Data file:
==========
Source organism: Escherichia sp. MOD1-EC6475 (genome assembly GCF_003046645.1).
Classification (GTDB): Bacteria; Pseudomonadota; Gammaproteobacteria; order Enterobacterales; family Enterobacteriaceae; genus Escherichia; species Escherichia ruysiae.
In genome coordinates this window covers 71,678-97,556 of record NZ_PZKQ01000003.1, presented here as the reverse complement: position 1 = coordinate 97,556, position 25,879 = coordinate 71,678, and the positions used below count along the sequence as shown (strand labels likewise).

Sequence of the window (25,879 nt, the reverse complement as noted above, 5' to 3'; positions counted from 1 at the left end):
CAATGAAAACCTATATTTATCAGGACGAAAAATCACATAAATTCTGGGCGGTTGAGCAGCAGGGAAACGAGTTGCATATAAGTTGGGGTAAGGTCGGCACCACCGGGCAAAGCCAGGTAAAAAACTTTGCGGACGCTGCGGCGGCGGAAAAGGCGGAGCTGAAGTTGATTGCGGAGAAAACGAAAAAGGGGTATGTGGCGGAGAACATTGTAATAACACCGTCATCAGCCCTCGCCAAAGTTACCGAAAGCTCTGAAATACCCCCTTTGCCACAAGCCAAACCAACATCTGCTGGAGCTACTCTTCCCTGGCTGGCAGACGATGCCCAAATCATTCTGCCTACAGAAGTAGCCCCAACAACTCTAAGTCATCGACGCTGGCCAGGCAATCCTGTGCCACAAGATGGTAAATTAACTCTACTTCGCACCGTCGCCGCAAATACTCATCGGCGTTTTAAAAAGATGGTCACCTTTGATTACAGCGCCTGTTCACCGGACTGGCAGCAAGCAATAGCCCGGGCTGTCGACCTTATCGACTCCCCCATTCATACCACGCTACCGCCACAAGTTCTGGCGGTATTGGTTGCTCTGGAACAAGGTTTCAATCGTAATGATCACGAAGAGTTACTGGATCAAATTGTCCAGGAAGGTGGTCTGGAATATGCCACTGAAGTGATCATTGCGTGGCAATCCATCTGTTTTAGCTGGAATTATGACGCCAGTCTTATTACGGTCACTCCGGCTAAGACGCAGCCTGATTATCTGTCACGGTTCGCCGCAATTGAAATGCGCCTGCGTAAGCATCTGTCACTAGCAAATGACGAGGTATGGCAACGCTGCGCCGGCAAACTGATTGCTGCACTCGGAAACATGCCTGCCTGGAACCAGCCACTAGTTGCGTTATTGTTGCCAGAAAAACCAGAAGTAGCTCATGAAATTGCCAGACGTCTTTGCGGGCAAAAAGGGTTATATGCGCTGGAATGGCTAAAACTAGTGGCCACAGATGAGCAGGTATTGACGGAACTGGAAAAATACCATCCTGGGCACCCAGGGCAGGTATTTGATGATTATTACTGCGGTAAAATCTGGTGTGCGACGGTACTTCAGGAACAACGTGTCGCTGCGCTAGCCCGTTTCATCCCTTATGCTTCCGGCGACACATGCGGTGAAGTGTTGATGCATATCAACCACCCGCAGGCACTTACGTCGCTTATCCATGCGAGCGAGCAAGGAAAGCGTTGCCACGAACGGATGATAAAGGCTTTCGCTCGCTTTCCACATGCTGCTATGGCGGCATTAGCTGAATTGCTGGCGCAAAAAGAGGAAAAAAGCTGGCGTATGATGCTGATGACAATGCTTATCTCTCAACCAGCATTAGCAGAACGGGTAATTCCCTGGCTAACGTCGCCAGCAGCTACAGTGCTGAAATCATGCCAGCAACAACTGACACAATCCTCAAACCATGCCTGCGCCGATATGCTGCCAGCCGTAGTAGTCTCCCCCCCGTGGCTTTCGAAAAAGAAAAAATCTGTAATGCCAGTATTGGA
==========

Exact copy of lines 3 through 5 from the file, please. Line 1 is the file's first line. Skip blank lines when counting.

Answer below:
In genome coordinates this window covers 71,678-97,556 of record NZ_PZKQ01000003.1, presented here as the reverse complement: position 1 = coordinate 97,556, position 25,879 = coordinate 71,678, and the positions used below count along the sequence as shown (strand labels likewise).

Sequence of the window (25,879 nt, the reverse complement as noted above, 5' to 3'; positions counted from 1 at the left end):
CAATGAAAACCTATATTTATCAGGACGAAAAATCACATAAATTCTGGGCGGTTGAGCAGCAGGGAAACGAGTTGCATATAAGTTGGGGTAAGGTCGGCACCACCGGGCAAAGCCAGGTAAAAAACTTTGCGGACGCTGCGGCGGCGGAAAAGGCGGAGCTGAAGTTGATTGCGGAGAAAACGAAAAAGGGGTATGTGGCGGAGAACATTGTAATAACACCGTCATCAGCCCTCGCCAAAGTTACCGAAAGCTCTGAAATACCCCCTTTGCCACAAGCCAAACCAACATCTGCTGGAGCTACTCTTCCCTGGCTGGCAGACGATGCCCAAATCATTCTGCCTACAGAAGTAGCCCCAACAACTCTAAGTCATCGACGCTGGCCAGGCAATCCTGTGCCACAAGATGGTAAATTAACTCTACTTCGCACCGTCGCCGCAAATACTCATCGGCGTTTTAAAAAGATGGTCACCTTTGATTACAGCGCCTGTTCACCGGACTGGCAGCAAGCAATAGCCCGGGCTGTCGACCTTATCGACTCCCCCATTCATACCACGCTACCGCCACAAGTTCTGGCGGTATTGGTTGCTCTGGAACAAGGTTTCAATCGTAATGATCACGAAGAGTTACTGGATCAAATTGTCCAGGAAGGTGGTCTGGAATATGCCACTGAAGTGATCATTGCGTGGCAATCCATCTGTTTTAGCTGGAATTATGACGCCAGTCTTATTACGGTCACTCCGGCTAAGACGCAGCCTGATTATCTGTCACGGTTCGCCGCAATTGAAATGCGCCTGCGTAAGCATCTGTCACTAGCAAATGACGAGGTATGGCAACGCTGCGCCGGCAAACTGATTGCTGCACTCGGAAACATGCCTGCCTGGAACCAGCCACTAGTTGCGTTATTGTTGCCAGAAAAACCAGAAGTAGCTCATGAAATTGCCAGACGTCTTTGCGGGCAAAAAGGGTTATATGCGCTGGAATGGCTAAAACTAGTGGCCACAGATGAGCAGGTATTGACGGAACTGGAAAAATACCATCCTGGGCACCCAGGGCAGGTATTTGATGATTATTACTGCGGTAAAATCTGGTGTGCGACGGTACTTCAGGAACAACGTGTCGCTGCGCTAGCCCGTTTCATCCCTTATGCTTCCGGCGACACATGCGGTGAAGTGTTGATGCATATCAACCACCCGCAGGCACTTACGTCGCTTATCCATGCGAGCGAGCAAGGAAAGCGTTGCCACGAACGGATGATAAAGGCTTTCGCTCGCTTTCCACATGCTGCTATGGCGGCATTAGCTGAATTGCTGGCGCAAAAAGAGGAAAAAAGCTGGCGTATGATGCTGATGACAATGCTTATCTCTCAACCAGCATTAGCAGAACGGGTAATTCCCTGGCTAACGTCGCCAGCAGCTACAGTGCTGAAATCATGCCAGCAACAACTGACACAATCCTCAAACCATGCCTGCGCCGATATGCTGCCAGCCGTAGTAGTCTCCCCCCCGTGGCTTTCGAAAAAGAAAAAATCTGTAATGCCAGTATTGGA